On the subways of New York City, especially in the winter when everyone’s in the same black coat, shoppers show off their fashion sense on their laps. Yes, your handbag is like your car here, both being objects that connote status and investments that almost exclusively depreciate in value. But there was a time when the other bag you'd carry was just as evocative of your sartorial predilections. I'm talking about paper shopping bags. Sturdy, reusable enough, and always branded, old shopping bags were counted on to tote everything from one's non-commuting shoes (this was before the advent of athleisure, of course) to umbrellas and lunches, to the ephemera of daily life that just didn't belong in a handbag. And ever since reusable totes made of recycled materials and emblazoned with inspiring mantras became a standard gift with purchase, you just don't see the paper ones as much anymore. As an avid people-watcher, I used to love seeing which paper shopping bags women — and it usually was women — had obviously held on to, and then wondering why. That twentysomething in the patent flats with the heel crushed down from too much sliding her feet in and out under her desk all day is probably using that tattered Barneys bag as her lunch tote because she has bought only one thing there one time (on sale), and she was really, really excited about it. She might've also overestimated her temp-job bookings that month, which explains why she’s bringing lunch in the first place. (Okay, that one was me.)
If you looked closely, you'd see the corners of the black paper sack were wearing white, evidence of having been used, set down, carried, folded up, and used again for a long time.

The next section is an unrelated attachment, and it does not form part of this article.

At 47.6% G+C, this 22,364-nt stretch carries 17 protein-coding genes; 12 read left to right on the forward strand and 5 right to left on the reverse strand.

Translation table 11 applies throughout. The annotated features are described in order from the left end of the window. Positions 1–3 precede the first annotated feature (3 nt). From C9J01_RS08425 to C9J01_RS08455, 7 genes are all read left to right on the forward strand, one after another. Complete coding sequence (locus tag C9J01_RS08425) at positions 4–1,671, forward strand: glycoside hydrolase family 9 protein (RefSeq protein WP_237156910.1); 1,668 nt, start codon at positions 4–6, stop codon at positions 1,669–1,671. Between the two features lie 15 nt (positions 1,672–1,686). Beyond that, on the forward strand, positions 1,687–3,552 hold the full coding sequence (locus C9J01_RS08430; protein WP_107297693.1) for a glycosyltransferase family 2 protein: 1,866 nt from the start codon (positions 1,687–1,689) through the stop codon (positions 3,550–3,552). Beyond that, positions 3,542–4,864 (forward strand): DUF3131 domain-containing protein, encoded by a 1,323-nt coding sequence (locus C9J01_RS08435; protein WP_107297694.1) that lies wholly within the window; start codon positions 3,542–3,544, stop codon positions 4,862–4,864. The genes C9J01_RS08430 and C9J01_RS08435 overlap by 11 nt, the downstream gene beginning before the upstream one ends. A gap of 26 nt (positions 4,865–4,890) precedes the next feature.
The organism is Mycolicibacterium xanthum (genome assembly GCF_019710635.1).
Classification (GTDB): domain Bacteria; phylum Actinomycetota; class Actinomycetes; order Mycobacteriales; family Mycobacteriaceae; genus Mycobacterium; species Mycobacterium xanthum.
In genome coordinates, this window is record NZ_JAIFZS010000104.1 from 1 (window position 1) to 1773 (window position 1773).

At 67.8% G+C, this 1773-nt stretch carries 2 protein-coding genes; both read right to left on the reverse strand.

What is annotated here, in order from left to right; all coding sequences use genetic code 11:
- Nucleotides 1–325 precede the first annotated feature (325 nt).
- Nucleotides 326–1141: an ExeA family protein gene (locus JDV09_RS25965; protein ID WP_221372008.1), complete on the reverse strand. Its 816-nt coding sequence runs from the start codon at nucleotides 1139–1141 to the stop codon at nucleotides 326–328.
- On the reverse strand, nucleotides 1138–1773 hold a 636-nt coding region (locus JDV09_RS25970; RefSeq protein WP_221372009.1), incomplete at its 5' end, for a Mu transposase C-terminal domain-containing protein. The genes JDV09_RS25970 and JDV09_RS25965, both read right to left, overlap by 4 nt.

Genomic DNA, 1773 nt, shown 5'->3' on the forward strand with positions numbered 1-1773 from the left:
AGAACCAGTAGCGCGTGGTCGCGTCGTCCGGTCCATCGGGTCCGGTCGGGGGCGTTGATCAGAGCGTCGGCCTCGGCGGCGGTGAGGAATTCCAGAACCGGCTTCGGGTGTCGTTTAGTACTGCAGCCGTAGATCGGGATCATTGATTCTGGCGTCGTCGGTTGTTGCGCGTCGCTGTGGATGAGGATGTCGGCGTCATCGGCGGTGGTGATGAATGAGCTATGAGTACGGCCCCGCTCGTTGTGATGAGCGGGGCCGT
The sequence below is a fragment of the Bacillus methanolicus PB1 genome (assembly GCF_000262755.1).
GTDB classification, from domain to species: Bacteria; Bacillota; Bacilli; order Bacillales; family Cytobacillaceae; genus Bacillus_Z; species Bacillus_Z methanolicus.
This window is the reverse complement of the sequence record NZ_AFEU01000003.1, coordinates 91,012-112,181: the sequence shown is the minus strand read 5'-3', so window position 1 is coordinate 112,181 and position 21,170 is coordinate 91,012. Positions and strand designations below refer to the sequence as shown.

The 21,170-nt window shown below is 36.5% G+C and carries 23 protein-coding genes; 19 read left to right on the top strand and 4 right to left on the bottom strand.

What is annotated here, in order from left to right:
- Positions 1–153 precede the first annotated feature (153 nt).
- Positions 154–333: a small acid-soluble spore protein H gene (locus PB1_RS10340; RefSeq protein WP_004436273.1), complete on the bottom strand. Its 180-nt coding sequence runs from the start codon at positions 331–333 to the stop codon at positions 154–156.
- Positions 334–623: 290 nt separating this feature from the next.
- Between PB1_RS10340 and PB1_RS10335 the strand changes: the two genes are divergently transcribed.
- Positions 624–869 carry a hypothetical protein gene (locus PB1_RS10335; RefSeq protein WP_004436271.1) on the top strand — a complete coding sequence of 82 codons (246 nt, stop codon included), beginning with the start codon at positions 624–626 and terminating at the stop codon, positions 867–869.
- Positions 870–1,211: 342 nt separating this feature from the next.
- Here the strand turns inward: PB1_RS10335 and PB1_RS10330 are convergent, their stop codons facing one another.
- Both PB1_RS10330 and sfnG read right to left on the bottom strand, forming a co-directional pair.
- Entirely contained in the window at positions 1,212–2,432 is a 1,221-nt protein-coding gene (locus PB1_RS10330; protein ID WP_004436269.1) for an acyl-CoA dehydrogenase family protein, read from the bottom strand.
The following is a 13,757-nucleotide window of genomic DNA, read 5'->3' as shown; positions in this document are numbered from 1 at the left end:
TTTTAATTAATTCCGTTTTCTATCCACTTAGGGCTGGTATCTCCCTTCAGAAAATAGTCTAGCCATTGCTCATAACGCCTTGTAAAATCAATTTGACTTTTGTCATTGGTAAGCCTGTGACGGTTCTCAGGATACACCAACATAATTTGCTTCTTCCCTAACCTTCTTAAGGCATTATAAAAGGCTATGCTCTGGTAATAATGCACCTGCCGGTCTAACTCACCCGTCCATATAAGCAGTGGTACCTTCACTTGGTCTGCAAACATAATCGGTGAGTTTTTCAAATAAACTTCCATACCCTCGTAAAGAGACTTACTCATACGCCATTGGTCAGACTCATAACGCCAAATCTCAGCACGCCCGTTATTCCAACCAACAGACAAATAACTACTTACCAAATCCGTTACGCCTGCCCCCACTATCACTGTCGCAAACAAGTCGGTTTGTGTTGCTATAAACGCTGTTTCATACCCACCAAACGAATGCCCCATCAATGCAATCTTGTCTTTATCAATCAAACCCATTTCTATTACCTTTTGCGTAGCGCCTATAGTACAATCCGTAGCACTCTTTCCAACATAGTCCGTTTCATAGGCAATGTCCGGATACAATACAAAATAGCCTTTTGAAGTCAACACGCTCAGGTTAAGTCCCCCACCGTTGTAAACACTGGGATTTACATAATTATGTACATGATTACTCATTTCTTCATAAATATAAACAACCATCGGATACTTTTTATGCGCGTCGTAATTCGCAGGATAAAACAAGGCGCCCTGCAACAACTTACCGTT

Sometimes you'd see a fancily dressed lady lugging a Prada or even Chanel shopping bag, as if she just completed a fruitful jaunt down Fifth, but then you'd realize you're in a totally different part of town. And if you looked closely, you'd see the corners of the black paper sack were wearing white, evidence of having been used, set down, carried, folded up, and used again for a long time. I'd spend the whole day wondering what single item this woman had once purchased from Chanel. (Temp jobs were like that back then; you had time to think.) Was it a single bottle of Le Vernis she’d only swipe on her nails for very special occasions? A leather agenda? Maybe she got a gift for someone else. Either way, that bag bearing the all-caps sans serif font made her incredibly proud. It might as well have been an actual accessory by the brand. This often made me think of those “My other car is a Porsche” bumper stickers. And then there were the austere grannies with Macy's bags, the small ones, overflowing with the day's newspaper and some knitting, maybe. These sacks weren’t meant to belie experience with a certain designer or brand; they were just held on to by the kind of woman who lived by the "if it ain't broke" mantra: You just don’t throw away a perfectly good paper bag, and you sure as hell don’t spend money on something unnecessary to replace it. Sitting quietly, hands folded around a package perched neatly on her lap, this woman comported herself as if the idea of buying an additional bag to carry alongside her pocketbook simply hadn't occurred to her. Nothing for me, this grandma's improvised tote said. I'm just fine, thanks. It's how my own grandmother would ferry her miscellany, I think, if she were living, and in a place that requires public transport rather than those roving carryalls other parts of the country refer to as "cars." Trends have made everyday handbags only more comfortable and accommodating, and reusable totes are now foisted upon shoppers in such quantities as to almost defeat their eco-friendly purpose. Purchasing an item (at the grocery store, at Bloomingdale's) and actually needing the paper bag it comes in is almost passé — even if you saved all month for that thing, and the bag says “Medium Brown” and is the perfect shape for schlepping your clip-in shoes to Spin class. I suspect the incendiary rise of online shopping has had something to do with the demise of old-fashioned shopping bags, too. It’s easier than ever to get anything shipped anywhere, and at prices grandmothers who lived through the Depression would approve of. And speaking of blips of commuter entertainment going obsolete, when was the last time you struck up a conversation with a stranger about the book she was reading? Tablets and Kindles make that all but impossible. Likewise, if shoppers don't tote their purchases home in bags bearing the names of their favorite stores, and then selectively keep those bags in heavy rotation, how are you supposed to make up extremely detailed narratives about the lived experiences that brought them to that purchase, that bag, that day on the train? Technological advancements make life easier. Of course they do. But certain small pleasures are lost in the process, ones that were so small to begin with that you don't even notice them fading away. Until one day you look up, and there’s no paper shopping bags to be seen, just canvas totes — like that guy’s with the WNYC logo on it. I wonder if he’s a donor or an employee, or if his wife spoke on a panel there about oyster farming in the Hudson and the controversial way it would affect children’s test scores. Or maybe a benevolent straphanger gave him the tote to collect his groceries, after his paper sack completely dissolved in the rain. Okay, so maybe I can still furtively people-watch even without the paper-bag narratives of my past. Hey, what else am I supposed to do on the train?